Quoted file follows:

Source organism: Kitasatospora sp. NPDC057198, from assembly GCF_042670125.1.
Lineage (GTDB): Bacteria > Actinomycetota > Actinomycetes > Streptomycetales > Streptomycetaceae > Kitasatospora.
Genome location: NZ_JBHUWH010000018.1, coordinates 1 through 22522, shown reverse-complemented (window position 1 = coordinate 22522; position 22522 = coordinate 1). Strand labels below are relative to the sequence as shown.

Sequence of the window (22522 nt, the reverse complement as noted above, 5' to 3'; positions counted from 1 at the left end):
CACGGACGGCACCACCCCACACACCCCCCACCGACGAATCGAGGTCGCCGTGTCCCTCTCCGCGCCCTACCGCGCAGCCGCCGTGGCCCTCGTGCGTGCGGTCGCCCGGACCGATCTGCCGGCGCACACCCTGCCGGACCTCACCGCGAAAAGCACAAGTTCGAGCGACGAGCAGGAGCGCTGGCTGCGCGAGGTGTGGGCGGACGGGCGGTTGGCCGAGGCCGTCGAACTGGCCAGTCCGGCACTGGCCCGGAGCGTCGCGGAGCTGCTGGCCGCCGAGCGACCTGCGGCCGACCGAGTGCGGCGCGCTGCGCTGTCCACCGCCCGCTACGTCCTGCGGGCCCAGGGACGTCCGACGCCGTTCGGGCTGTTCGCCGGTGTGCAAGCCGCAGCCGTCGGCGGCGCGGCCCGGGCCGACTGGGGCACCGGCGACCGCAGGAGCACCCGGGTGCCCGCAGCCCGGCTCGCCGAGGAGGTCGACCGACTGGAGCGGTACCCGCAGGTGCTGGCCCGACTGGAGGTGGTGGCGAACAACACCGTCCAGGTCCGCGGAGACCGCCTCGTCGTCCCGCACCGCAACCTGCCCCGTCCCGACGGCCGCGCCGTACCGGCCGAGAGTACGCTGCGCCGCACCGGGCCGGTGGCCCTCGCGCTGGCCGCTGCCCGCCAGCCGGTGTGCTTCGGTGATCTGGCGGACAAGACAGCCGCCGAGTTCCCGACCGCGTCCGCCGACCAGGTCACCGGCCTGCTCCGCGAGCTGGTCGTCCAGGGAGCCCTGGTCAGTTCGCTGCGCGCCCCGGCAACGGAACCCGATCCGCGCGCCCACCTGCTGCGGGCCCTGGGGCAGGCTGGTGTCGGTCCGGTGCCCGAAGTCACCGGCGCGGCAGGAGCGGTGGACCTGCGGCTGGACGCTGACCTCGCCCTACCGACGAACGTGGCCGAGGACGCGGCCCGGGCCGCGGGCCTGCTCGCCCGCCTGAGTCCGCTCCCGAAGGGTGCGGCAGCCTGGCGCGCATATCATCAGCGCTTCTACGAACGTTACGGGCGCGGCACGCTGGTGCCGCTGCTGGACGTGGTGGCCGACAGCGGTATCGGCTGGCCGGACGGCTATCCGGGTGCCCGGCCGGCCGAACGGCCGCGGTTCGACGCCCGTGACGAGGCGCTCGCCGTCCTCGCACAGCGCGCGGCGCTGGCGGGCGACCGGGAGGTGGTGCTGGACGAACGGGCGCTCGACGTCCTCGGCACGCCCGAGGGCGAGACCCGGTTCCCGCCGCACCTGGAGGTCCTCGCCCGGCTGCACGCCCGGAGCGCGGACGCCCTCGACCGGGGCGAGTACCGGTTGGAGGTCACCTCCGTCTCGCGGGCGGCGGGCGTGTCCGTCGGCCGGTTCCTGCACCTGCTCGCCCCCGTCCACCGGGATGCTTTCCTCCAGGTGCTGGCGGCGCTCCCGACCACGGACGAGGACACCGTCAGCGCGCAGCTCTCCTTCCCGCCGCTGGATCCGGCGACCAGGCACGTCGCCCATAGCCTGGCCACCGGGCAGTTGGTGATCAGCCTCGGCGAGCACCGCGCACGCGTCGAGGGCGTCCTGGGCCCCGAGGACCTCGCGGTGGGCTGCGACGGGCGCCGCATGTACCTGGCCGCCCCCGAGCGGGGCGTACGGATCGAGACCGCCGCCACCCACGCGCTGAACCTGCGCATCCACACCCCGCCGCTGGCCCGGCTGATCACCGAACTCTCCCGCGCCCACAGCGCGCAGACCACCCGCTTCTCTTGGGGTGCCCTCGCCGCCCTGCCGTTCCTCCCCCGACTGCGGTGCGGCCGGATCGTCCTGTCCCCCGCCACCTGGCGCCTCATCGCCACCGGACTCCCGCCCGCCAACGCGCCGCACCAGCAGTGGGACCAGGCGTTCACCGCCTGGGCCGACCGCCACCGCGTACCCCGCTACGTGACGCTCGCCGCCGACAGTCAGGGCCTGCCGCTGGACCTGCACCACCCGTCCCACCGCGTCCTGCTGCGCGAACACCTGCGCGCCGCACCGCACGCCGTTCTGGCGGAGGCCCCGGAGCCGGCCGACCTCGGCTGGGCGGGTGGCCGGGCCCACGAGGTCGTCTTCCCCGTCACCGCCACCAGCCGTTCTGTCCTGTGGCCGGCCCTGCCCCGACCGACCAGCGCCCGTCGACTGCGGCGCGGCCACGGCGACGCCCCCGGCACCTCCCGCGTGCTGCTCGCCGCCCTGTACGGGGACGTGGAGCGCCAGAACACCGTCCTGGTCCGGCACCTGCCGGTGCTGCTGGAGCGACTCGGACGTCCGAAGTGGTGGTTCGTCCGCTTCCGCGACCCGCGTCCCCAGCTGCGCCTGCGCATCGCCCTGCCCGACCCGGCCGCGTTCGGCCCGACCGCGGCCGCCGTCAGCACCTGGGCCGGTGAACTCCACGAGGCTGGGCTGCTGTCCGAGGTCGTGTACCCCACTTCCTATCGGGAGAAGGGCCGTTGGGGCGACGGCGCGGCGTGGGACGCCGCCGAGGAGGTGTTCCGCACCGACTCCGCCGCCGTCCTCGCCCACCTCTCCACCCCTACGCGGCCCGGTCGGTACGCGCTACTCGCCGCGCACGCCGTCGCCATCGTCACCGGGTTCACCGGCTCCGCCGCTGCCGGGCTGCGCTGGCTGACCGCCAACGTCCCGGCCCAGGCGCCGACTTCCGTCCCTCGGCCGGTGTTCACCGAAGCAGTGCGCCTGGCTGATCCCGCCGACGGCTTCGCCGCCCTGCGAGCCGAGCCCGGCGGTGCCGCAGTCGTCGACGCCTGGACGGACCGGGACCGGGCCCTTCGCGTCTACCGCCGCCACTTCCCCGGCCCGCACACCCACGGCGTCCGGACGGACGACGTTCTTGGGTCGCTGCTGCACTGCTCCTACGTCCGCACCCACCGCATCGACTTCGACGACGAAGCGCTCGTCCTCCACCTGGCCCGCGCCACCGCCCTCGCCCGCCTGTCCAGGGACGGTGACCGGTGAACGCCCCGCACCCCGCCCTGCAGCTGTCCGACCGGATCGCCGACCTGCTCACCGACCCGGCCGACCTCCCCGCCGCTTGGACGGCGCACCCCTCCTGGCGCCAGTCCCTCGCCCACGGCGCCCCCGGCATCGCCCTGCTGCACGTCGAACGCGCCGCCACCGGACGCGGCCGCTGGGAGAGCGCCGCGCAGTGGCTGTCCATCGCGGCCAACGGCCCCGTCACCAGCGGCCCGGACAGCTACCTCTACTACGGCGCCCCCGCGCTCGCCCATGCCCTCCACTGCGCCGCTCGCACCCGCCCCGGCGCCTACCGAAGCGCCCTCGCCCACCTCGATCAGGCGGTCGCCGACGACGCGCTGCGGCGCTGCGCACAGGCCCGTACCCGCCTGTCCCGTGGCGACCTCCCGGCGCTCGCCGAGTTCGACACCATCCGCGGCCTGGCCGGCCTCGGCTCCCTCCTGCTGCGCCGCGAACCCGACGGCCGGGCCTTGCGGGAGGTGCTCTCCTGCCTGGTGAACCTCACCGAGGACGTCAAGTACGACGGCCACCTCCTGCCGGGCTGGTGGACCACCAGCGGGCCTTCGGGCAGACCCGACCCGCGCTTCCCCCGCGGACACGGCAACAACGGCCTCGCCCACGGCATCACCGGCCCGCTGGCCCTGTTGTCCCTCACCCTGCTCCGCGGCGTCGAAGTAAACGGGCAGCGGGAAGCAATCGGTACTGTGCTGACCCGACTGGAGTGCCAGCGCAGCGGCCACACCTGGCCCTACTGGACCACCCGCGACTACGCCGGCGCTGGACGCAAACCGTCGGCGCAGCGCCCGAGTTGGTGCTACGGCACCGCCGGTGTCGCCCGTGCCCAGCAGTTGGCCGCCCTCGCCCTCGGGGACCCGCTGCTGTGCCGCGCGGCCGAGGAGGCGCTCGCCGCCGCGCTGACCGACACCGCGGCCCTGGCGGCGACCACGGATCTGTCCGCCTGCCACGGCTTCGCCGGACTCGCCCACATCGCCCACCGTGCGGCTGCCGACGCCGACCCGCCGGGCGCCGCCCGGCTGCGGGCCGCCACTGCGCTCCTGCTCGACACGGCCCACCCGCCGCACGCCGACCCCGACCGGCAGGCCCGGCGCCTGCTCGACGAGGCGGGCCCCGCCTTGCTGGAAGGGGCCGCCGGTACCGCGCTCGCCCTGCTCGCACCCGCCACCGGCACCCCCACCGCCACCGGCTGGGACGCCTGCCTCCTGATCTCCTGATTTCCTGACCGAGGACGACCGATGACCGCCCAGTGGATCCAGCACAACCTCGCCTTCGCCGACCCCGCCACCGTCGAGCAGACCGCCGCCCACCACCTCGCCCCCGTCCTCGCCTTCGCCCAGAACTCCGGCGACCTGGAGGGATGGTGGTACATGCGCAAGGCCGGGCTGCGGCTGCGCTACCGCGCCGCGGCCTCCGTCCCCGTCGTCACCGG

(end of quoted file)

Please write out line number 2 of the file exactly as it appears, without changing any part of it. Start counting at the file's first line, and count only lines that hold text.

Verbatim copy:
Lineage (GTDB): Bacteria > Actinomycetota > Actinomycetes > Streptomycetales > Streptomycetaceae > Kitasatospora.